Andra’s Day in Filming BilIie’s Holiday and the Enduring Power of ‘Strange Fruit’: NPR


Grammy-nominated singer Andra Day, in screenshot from The United States vs. Billie Holiday.

Takashi Seda / Courtesy of Paramount Pictures

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Takashi Seda / Courtesy of Paramount Pictures

Grammy-nominated singer Andra Day, in screenshot from The United States vs. Billie Holiday.

Takashi Seda / Courtesy of Paramount Pictures

The song “Strange Fruit” was written by a guy named Abel Meeropol in the 1930s – but it will forever be associated with Billie Holiday. The lyrics clearly describe the case of extrajudicial executions, and this haunting protest song is central to the new movie The United States vs. Billie Holiday. Grammy Award-nominated singer Andra Day plays the main character. The role is to star Dai for the first time, but she has already won a Golden Globe for her performance.

“Andra Day” is actually her stage name, in honor of the holiday herself: Day has been a fan of her since she was about eleven years old. The artist snatched her from “Lady Day,” a pseudonym that came from Lester Young, one of her greatest friends. “I love the relationship between her and Lester Young,” says Days, “the amazing, incomparable Lester Young. He called her Lady of the Day and abbreviated him as“ The President ”or“ Breeze. ”Then he called her mother“ The Dutchess ”- well, that’s what I told her Billy, and she always referred to them as “the royal family,” so I like the name “Lady Day.” It’s, you know, a royal feeling to me. “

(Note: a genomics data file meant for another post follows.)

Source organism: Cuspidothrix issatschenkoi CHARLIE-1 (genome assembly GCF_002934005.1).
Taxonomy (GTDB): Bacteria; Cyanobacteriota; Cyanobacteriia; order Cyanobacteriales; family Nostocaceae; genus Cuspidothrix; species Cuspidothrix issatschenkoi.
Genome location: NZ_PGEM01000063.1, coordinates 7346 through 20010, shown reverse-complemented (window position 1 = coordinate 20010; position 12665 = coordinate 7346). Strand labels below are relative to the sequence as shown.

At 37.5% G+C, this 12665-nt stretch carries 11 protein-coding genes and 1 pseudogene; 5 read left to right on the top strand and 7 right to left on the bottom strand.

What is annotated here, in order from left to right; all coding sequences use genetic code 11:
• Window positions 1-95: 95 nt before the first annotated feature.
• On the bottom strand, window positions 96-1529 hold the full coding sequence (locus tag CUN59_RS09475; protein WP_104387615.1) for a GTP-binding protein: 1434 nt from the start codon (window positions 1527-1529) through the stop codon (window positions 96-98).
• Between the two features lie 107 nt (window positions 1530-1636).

Andra Day spoke with NPR’s Ari Shapiro about the stress of playing Billie Holiday, and how she initially turned down the role and the ongoing severity of “Strange Fruit”. Listen to the radio version at the audio link, and read for an edited version.

This interview has been edited for length and clarity.

Ari Shapiro: I’m just trying to imagine how the kid would deal with this song, “The Strange Fruit,” which is so central in this movie.

Andhra Day: I mean, at 11 years old, even though I didn’t know every single detail of what she was talking about, I just felt it. You know what I’m saying? It’s in my DNA. It’s in our DNA.

You mean our DNA as a country.

Yes, I believe as a nation. And as a people, as black people … I remember being very quiet from song, almost kind of prostrate. All I knew was that it made me sad – it made me know that whoever this woman was seeing, it made me feel anxious for her … I knew she had sacrificed. I knew there was some loss. There was such pain and it was … startled me as a child. It really shocked me

Did the fact that your first acting role was Billie Holiday feel as if the universe had conspired the right way? Or was it all of a sudden your first race was the New York City Marathon? What is the experience?

Certainly the latter. [Laughs] I felt like, ‘Oh, so you want me to do a movie and you want me to do that?’ To be honest with you, my first reaction was actually, “No hell.” I really don’t want to do that. And it dawned on me [Daniels] You don’t want me to do that either.

Lee Daniels, director, doesn’t he want you to do that?

No, he didn’t want me. His manager and his people were like, “You gotta meet her, you gotta meet her,” You know? And my people tell me the same thing. I was going to give people pictures: He and I were sitting in that meeting looking at each other like, “What the hell are we doing here?” [Laughs]

So what won you out? Like, what tipped the scales for you?